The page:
(1) Les travaux des équipes en collaboration avec le CNRD (Douleur et bien être chez les diabétiques ; L'audit est-il un levier de changement ? ; Quelle durée de vie pour les bonnes pratiques ? ; Prévention des douleurs provoquées par les opérations de brancardage ; Evaluation du recours au MEOPA en médecine de ville) ;
(2) Reconnaître la douleur : un défi quotidien (Quand le plaignant devient patient ; Quand les soignants n'entendent pas ; Pourquoi le patient âgé crie-t-il ? ; Comment réduire la douleur lors des changements de pansements des plaies ? ; Prévention de la douleur provoquée par les soins : les moyens relevant du rôle infirmier autonome) ;
(3) Approches non pharmacologiques (Art-thérapie : définition et contexte ; Douleur et musicothérapie lors de la réfection de pansement chez les patients porteurs d'ulcères des membres inférieurs d'origine vasculaire ; Art-thérapie en soins palliatifs) ;
(4) Douleurs provoquées et imagerie médicale (Problématique de la douleur en radiologie ; Douleurs provoquées et imagerie médicale : comment améliorer les pratiques ? ; La prise en charge de la douleur provoquée lors d'examens en imagerie médicale ; Les difficultés de la prise en charge de la douleur en imagerie médicale).
Quand les techniques d'imagerie prénatale (IRM, échographie) révèlent un risque de pathologie grave, comment accompagner les parents, confrontés à une décision psychiquement et humainement très lourde ? Cet article insiste sur l'importance d'une véritable démarche de questionnement éthique. Il faut redonner au foetus, dont l'imagerie médicale tend à en faire un "objet" d'étude, son statut de sujet. Et la décision des parents ne sera "éthiquement acceptable" que si elle a été prise dans un espace de parole libre et bienveillant avec les professionnels.
Les questionnements liés à la prise en charge des patients en état végétatif sont complexes et trois champs au moins sont invoqués de façon directe : la neurologie et l'évaluation de l'état de conscience, la psychologie avec les conséquences pour la famille, et l'éthique. Les auteurs évoquent ces champs et font un tableau synthétique de la clinique de ces patients.
Les gliomes sont des tumeurs cérébrales primitives atteignant le système nerveux central. Plus 3000 personnes en sont atteintes chaque année en France, pourtant ces tumeurs restent mal connues. Ce dossier destiné aux infirmiers fait un point complet sur les gliomes dans la pratique soignante.
Les auteurs montrent différentes situations où l'hypnose peut être utile : pendant un acte radiologique invasif douloureux, pendant un examen radiologique anxiogène, chez un patient phobique, annonce d'n cancer, d'une maladie invalidante (SEP), d'une malformation foetale à la suite d'un examen d'imagerie, radiologie de l'enfant. trois expériences avec des patients sont présentés.
Ce document présente les travaux menés de 1997 à 1999 par la cellule de réflexion de l'Espace éthique concernant les enjeux éthiques des pratiques hospitalières. Les résultats des travaux sont présentés par thématiques : information des patients exposés à des infections en milieu hospitalier ; médecine prédictive ; conflits de conscience ; enjeux éthiques des nouvelles technologies de l'informatisation médicale ; regards de l'institution sur le handicap ; pratiques médicales et prisons ; devenir des corps après mort périnatale ; éthique et accréditation ; pratiques médicales liées au transsexualisme ; maltraitance et accueil des enfants à l'hôpital ; le consentement ; CECOS et enjeux de la procréatique ; approches de la douleur ; imagerie médicale ; production de soins et finacements ; soins sous contrainte : la loi du 27 juin 1990 ; la tentation du risque zéro ; le placement de la personne âgée en institution ; la place de l'usager dans l'hôpital ; l'urgence vitale ; information médicale face à l'innovation et à l'exploit.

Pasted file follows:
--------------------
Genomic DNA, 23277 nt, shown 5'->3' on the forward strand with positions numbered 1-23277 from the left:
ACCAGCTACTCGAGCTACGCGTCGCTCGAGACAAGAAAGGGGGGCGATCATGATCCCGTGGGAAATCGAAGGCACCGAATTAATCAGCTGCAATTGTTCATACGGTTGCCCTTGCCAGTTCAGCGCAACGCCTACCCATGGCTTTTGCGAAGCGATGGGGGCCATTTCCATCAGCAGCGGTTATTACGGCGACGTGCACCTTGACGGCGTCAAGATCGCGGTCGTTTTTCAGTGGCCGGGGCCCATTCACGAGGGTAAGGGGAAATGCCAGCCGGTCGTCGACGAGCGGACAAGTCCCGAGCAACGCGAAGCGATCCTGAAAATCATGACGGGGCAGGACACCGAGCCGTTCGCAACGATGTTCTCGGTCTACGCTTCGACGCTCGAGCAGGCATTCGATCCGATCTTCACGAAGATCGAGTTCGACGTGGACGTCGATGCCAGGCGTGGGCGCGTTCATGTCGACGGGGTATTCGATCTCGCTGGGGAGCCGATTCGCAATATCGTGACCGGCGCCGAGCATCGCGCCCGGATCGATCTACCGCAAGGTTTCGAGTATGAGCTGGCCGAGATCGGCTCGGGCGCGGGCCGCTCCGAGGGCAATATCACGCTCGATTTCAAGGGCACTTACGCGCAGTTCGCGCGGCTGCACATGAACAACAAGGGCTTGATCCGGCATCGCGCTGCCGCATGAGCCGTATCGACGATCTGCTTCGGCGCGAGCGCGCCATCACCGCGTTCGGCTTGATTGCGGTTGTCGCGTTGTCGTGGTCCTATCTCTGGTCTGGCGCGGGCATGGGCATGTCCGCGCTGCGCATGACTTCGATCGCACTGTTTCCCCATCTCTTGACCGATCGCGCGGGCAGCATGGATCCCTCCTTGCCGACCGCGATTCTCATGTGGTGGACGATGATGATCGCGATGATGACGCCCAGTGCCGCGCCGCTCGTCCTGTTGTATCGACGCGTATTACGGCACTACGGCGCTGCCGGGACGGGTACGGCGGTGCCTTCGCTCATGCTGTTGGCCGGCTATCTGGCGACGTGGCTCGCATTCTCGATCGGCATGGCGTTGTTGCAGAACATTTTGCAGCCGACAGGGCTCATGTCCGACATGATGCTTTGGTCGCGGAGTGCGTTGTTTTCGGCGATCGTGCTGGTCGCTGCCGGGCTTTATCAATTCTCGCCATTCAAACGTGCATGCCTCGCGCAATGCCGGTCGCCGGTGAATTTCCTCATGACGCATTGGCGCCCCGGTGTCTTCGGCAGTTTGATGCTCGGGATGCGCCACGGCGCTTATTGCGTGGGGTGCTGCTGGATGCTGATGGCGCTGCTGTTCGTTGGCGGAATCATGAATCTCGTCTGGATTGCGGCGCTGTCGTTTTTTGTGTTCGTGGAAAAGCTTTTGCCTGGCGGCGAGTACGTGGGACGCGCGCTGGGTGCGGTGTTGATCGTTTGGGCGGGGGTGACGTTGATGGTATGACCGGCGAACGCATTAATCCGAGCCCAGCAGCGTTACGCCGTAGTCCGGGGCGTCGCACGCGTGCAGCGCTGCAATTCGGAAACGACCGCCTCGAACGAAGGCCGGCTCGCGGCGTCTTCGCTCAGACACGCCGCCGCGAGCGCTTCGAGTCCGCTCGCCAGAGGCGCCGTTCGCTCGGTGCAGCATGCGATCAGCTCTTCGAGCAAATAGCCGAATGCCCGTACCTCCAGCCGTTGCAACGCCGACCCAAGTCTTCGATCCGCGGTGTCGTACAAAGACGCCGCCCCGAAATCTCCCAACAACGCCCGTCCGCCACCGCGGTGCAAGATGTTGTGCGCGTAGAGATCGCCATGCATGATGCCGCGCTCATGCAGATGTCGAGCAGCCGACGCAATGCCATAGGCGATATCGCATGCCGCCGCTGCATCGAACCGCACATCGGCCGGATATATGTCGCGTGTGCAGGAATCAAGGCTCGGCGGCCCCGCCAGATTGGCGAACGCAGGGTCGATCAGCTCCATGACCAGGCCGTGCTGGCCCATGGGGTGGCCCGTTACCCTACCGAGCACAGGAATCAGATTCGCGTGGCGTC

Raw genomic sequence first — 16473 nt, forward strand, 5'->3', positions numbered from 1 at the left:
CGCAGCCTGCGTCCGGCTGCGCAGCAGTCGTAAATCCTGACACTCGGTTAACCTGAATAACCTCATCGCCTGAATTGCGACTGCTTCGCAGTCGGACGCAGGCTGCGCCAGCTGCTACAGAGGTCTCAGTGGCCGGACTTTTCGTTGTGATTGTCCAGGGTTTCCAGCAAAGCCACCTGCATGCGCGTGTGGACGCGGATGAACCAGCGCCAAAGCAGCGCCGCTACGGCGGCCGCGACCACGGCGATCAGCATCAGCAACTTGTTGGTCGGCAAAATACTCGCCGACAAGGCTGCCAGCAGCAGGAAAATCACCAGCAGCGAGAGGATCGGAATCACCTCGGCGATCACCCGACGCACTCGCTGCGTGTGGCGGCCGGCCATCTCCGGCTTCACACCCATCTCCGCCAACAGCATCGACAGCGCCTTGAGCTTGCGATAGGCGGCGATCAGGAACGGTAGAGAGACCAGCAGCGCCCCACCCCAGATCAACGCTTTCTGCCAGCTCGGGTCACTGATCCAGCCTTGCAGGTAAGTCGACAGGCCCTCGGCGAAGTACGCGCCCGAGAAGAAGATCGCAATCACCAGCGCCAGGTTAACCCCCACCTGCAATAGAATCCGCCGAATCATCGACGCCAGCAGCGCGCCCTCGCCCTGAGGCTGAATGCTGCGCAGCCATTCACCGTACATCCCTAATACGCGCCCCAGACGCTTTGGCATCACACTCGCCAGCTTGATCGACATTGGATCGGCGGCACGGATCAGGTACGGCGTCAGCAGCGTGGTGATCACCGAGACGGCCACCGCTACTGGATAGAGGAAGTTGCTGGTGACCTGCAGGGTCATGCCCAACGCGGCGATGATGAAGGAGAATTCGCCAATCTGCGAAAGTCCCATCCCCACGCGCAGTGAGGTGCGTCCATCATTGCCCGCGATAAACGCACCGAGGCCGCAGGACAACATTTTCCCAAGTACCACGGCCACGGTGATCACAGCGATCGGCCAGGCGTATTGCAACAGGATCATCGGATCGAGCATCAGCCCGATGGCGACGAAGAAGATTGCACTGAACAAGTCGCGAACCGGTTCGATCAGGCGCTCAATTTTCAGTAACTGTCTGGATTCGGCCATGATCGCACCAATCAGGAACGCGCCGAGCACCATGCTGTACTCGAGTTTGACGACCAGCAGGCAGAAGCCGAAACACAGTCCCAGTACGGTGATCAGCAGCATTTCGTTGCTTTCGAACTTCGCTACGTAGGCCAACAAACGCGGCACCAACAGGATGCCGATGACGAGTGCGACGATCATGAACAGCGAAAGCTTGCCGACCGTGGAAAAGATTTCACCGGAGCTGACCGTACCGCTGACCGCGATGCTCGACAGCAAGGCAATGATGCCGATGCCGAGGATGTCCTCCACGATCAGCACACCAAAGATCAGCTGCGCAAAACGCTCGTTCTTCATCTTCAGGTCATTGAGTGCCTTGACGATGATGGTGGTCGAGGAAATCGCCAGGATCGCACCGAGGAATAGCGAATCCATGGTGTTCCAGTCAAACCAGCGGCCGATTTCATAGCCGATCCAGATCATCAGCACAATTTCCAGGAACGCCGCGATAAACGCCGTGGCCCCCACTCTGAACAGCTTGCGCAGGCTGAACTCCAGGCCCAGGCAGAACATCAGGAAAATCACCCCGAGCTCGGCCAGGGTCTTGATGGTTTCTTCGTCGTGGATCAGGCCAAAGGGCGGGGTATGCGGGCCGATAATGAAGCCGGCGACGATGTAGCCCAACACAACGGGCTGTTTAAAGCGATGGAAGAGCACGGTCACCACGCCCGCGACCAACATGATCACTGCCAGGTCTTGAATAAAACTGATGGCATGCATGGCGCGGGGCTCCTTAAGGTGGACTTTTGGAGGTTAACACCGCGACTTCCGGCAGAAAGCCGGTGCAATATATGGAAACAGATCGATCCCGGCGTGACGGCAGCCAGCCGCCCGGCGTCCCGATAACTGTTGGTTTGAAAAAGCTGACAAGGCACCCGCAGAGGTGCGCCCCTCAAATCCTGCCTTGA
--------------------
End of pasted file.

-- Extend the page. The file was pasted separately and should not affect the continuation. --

L'auteur est président au Conseil consultatif national d'éthique (CCNE) ; il considère la nouvelle façon de traiter le corps des patients, en considérant non plus ses plaintes mais les informations qui peuvent en être tirées, notamment grâce aux techniques d'imagerie médicale. Selon lui, elles aboutissent à une virtualisation du corps et à une évacuation de la parole et de l'écoute du malade. Ces attitudes sont replacées dans le cadre général d'une médicalisation de la société qui se retrouve dans les principes actuels d'éducation alimentaire, sexuelle et sanitaire. Le livre évoque à la fois les espoirs, les risques et les limites de la science biomédicale et génétique, avec nécessité d'une éthique de responsabilité.
Ce document aborde divers aspects de la médecine périnatale, qui font l'objet soit de tables rondes, soit d'exposés didactiques. A signaler en particulier, la table ronde relative aux interruptions médicales de la grossesse au 3ème trimestre, et notamment "le soutien des parents et de la fratrie" ainsi que les "aspects éthiques des interruptions médicales du 3ème trimestre". Une bibliographie complète chaque contribution à ce congrès.
Dossier spécial portant sur l'histoire du concept de maladie : la notion de maladie chez Hippocrate ; l'apport de Galien au concept de maladie ; la maladie dans la médecine médiévale ; naissance de la maladie mentale ; la révolution contagieuse ; la révolution de l'imagerie.